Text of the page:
The Orphan Heart

It’s hard to place a value on growing up with two parents who love you. Orphans often grow up deprived of key relationships and develop differently as adults, seeing the world in a different way. A person such as this, even though they may understand why, still struggles with their feelings and thoughts in a way that others never do.

In addition, sometimes people grow up with parents of varying abilities and care, and yet somehow are orphans in their hearts towards others, and especially towards leadership. We call this the orphan heart, and others have called it the orphan spirit. It’s not the kind of spirit you can cast out because its actually the person themselves and the way they think and see themselves and the world around them.

Such a person is disconnected from others, finds it hard to trust people, especially leaders, and often struggles with feeling inadequate, has low self-esteem and may feel resentment, bitterness and other negative emotions. It can be hard for them to relax around spiritual leaders and to “give the heart” because their feelings don’t let them. They are an orphan in the heart, even though in practical terms they were not an orphan.

Apostle Chuck Clayton used to tell the story of when in his younger years in the ministry, he had a large church full of fine people who would do anything he asked of them. They were prepared to work hard. They would clean buildings and work on the church grounds. They would participate in meetings and work at all aspects of the ministry. But Chuck could not understand why he felt he could never really trust them. He had puzzled for years why this was so, but later came to realise why. They had never given him their hearts!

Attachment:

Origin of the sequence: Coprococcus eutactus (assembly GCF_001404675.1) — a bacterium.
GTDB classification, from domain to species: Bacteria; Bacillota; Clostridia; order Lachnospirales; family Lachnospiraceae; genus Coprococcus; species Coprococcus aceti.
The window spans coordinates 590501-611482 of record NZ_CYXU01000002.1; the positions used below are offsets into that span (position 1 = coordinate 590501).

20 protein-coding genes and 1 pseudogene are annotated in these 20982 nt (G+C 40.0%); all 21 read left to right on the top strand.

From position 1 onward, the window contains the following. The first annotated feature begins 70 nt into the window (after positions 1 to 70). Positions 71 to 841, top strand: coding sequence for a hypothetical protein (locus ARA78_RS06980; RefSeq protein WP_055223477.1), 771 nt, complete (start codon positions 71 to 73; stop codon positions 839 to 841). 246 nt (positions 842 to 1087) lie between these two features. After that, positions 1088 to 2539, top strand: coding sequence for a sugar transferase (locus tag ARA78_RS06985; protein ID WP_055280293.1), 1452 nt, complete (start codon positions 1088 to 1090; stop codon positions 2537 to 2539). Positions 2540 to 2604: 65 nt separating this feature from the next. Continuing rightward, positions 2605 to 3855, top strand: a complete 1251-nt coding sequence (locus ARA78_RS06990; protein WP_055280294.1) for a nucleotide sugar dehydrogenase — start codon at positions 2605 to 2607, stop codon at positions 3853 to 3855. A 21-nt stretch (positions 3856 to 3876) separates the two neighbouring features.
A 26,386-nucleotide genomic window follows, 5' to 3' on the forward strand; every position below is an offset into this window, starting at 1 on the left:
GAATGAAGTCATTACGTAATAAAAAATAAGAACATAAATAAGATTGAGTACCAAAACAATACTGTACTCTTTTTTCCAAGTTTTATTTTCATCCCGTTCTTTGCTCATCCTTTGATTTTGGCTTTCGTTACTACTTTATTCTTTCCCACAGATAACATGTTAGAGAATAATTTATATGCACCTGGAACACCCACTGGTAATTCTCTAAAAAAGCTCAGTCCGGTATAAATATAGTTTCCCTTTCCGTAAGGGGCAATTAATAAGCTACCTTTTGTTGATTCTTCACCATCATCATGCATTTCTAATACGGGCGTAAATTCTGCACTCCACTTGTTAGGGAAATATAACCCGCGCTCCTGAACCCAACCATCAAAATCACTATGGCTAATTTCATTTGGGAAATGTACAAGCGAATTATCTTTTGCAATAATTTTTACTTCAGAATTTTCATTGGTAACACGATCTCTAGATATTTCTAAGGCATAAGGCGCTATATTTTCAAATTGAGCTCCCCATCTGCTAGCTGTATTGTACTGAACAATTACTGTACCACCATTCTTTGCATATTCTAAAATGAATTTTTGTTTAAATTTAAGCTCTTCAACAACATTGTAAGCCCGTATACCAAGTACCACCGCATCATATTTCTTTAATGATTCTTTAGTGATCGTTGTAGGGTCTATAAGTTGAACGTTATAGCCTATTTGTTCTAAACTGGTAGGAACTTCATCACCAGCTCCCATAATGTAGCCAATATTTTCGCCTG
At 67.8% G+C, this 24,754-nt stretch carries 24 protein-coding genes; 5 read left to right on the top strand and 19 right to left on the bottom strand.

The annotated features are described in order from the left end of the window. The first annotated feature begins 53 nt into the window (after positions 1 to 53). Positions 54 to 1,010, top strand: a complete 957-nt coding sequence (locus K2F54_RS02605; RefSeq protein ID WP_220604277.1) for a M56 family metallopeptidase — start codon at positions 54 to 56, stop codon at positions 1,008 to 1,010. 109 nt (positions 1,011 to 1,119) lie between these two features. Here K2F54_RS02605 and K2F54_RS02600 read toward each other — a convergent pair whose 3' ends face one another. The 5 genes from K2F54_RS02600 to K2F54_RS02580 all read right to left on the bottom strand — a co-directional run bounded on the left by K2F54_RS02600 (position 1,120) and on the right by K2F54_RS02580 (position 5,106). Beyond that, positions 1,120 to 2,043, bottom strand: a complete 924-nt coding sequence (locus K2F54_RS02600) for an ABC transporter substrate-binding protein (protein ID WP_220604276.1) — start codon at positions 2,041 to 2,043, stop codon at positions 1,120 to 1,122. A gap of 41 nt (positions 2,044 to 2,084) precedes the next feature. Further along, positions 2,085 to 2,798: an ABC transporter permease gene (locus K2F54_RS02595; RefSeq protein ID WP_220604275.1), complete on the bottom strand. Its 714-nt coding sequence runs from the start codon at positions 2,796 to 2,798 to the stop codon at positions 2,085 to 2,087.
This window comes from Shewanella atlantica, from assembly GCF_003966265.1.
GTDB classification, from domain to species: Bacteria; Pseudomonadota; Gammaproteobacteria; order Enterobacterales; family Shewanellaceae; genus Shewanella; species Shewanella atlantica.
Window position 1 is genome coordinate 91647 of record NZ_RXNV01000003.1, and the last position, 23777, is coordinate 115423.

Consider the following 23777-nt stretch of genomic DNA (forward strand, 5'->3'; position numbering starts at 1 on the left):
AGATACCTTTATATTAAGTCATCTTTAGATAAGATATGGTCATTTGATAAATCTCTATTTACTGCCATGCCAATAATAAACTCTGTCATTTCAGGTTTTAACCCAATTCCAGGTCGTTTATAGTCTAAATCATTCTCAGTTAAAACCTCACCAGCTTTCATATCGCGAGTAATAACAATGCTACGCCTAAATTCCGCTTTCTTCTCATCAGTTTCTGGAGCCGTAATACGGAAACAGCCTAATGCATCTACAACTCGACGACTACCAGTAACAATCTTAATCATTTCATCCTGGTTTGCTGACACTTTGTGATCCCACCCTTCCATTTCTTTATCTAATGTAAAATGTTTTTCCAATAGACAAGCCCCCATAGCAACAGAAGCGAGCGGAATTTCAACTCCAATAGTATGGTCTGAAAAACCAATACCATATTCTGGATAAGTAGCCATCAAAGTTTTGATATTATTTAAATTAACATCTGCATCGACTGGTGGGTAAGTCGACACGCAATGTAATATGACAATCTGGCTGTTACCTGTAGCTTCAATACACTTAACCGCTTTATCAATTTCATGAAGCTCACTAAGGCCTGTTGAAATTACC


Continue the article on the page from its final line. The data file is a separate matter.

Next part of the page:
Without the giving of our hearts to each other, trust is not established and intimacy cannot grow. Without the giving of the heart there is no sonship. Without the giving of the heart, we have not laid aside our own agendas. Without the giving of the heart there is always room for an Absalom to arise, who deceives people, or steals away the ministry. You cannot build a work for God, you cannot build community, without the giving of the heart to each other in love, acceptance, and honour.

You may have sung a popular worship song in church with these words: “Come, now is the time to worship, now is the time to give your heart.”

Most people think that we must give our hearts to Christ and then we are born again, and yet the message of sonship, and the whole new wineskin God is building goes further. We must give our hearts to each other. Jesus said, “A new command I give to you, love one another.” (John 13:34) This is the giving of the heart, and it is all about fellowship with each other, as well as fellowship with God.

For people who struggle with fear of intimacy, self-esteem issues, and other feelings of rejection, there needs to be an acknowledgement of these issues, so that they can begin healing. In our church we have a number of stories of people who have miraculously overcome the orphan heart. These victories are possible when there is recognition, prayer, and willingness to work at something. The orphan heart can be conquered, even though it is often a process.

Jesus said, “I will not leave you as orphans,” (John 14:18) and the desire and the ministry of the Holy Spirit is to work in you, and in your people, to bring them to a place of security, where they can give the heart without fear. God’s blessing is in this.

There is much more information on this topic available in “The Spirit of Sonship” by John Alley, and also in other books by authors such as Jack Frost.